Considering shooting percentage was an area in which Burke really struggled his rookie season, I’m encouraged by the fact that (potentially) similar players saw marked improvements in that area after the rookie campaign.


Who would be your comp for Trey Burke? What do you see as his ceiling?

Laura Thompson

Laura Thompson

Laura was a Jazz fan since diapers, even growing up in California. Her favorite things in life are the Utah Jazz, food (whether cooking or consumption of), reading, church, black Labs, and the beach--though possibly not in that order.
Laura Thompson

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  1. MyKroberts says:

    Haven’t ever been that high on Burke’s ceiling, but still it is disturbing how much the Mo comparison made sense as soon as I thought about it.

  2. ScotsJazzFanIn London says:

    In other positions in the game I tend to put a lot more stock on individual points and FG%, but the PG position I think its harder to make a real comparison here because every PG is going to run the game in a different manner to the next player, based on what they feel is a natural for them, and based on the players they have around them.

    The balance between scoring individually, assisting and running the show is going to be different for every player.

    Based on stats alone, it may well look fair to compare Burke to Mo Williams, but then you look at the minutes played and see that Trey has triple the minutes in his rookie season. I’m Scottish so I wasn’t a jazz fan when Mo was a rookie so I am not that familiar with the players he had around them. However Trey was thrown into a situation as a rookie where there was no starting caliber PG’s on the team, you might even be more critical and say they was no real second string backup quality PG on the team. Trey wasn’t allowed to learn the NBA game against second string players but thrown in with the big boys straight after an injury. Who else was he playing with? Essentially a young squad with few natural penetrative scorers on the team. A lot of Jazz fans are critical of Hayward last season but he was one of the few players on the team that the opposition at the start of the season would see as a scoring threat, after that Burk, and Kanter. Who did Mo Williams play with? Who did Tony Parker (a PG who did play as many minutes in his rookie season as Burke) play with? How natural were those players at scoring, were they a better scoring unit than Trey’s team? Stats only show part of the story, especially in one season…..let’s give him a few seasons before we rush to judgement…a better balanced squad…may well paint a different story.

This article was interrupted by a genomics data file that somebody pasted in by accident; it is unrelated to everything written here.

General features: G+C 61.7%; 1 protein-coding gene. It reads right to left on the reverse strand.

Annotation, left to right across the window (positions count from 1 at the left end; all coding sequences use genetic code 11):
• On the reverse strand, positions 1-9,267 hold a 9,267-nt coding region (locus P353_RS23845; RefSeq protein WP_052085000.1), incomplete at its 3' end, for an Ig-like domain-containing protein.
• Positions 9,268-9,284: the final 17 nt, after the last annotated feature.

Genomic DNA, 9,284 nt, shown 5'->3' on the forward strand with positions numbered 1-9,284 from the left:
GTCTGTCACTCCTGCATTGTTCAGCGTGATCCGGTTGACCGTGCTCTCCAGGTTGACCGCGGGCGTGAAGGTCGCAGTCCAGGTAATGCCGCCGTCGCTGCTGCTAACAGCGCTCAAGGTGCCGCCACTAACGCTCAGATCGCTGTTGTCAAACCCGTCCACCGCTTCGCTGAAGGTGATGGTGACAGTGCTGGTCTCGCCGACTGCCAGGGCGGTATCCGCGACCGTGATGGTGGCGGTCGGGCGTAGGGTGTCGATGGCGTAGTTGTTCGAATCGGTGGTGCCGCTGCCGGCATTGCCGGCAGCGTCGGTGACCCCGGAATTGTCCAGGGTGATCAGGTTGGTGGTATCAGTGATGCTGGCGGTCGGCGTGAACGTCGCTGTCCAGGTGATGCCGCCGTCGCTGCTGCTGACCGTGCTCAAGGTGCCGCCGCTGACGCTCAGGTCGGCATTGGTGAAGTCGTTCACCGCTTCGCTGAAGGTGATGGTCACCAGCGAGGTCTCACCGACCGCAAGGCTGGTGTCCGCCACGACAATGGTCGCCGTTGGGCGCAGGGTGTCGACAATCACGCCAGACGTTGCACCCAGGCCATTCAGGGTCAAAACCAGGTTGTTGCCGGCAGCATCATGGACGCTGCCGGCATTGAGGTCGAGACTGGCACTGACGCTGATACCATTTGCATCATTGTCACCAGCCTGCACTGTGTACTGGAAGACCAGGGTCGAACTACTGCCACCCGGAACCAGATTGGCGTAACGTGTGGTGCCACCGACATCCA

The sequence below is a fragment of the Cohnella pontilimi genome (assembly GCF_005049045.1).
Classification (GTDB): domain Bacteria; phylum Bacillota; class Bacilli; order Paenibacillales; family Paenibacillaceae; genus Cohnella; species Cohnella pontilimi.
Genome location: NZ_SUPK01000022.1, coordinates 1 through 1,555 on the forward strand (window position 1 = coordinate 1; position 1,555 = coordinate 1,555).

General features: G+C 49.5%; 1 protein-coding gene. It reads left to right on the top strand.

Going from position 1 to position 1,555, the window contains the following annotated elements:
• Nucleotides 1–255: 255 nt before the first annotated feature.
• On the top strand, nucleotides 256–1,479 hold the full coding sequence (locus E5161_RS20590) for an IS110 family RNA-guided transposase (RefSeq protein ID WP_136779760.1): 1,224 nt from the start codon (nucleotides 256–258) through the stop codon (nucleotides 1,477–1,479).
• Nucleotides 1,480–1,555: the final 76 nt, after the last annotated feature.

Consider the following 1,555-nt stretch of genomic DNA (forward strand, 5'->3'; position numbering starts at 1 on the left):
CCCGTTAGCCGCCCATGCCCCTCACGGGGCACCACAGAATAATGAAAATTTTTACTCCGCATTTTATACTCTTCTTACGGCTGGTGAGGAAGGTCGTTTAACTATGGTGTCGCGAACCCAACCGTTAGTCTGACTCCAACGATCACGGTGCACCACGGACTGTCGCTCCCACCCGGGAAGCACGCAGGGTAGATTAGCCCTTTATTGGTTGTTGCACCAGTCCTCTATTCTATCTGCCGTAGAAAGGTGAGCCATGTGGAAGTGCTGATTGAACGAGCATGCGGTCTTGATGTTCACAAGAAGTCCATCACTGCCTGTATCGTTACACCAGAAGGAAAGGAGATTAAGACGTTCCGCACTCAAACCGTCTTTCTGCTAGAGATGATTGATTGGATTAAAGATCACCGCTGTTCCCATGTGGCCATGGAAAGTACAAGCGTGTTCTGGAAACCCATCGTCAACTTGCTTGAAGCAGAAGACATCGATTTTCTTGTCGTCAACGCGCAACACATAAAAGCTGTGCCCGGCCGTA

• Spencer says:

      Love that analysis. You are right. Mo is actually a very different player. He was a combo-type guard who played with a lot of great vets. He just came in and shot for the most part. Trey has excellent PG skills, mindset etc. He has the mindset and IQ of the really excellent and great PGs. He is lacking physically, however, so for me that makes his absolute floor as a good rotation guy who can really run a team well, but is always in a physical mismatch. His absolute ceiling is a Nash, Mark Price, Slower Chris Paul type.

      I believe Mo reached his ceiling with Cleveland, and I think that Trey will have a decidedly greater impact due to his IQ and different skillset with the ball.

      That said, I think it is obvious that he will never be able to stay with Westbrook or the like physically. (Of course neither can Chris Paul) so I love the pick of Exum. Exum can easily be that physically dominant PG presence, and a rotation of him and the Burks brothers is exciting.

  3. Mewko says:

    Mike Conley! He also improved his shooting percentages with time.
    Burke has the attitude to improve his speed and defense. Burke will never be the guy who stops Westbrook or Lillard like Kawhi Leonard stops LeBron. But Burke can make sure they don’t go crazy 40 or more points. Just holding those elite point guards to their normal 20 points.
    I think Burke won’t get as many opportunities as Conley will, Hayward, Favors, and Exum will be our big 3.
    Trey Burke in 4 years: 14 PPG 44% FG, 36% 3PT, 3 RPG, 6.5 APG, 0.9 SPG. Not only will his jumpshot get more consistent with time, experience, and coaching, but he will get spot up opportunities off the ball with Exum on the ball.

  4. Aaron says:

    Chris Paul was never a fair comparison, and few could hope to live up to that. Mo has had a nice career, but I’d like to think Trey has a better chance to stick around on a contending team and not bounce around like that. I like the Conley comparison, and would probably consider Lowry to be the ceiling. I’d love if he ever got to be that good, and with his fearlessness, I think he can do it.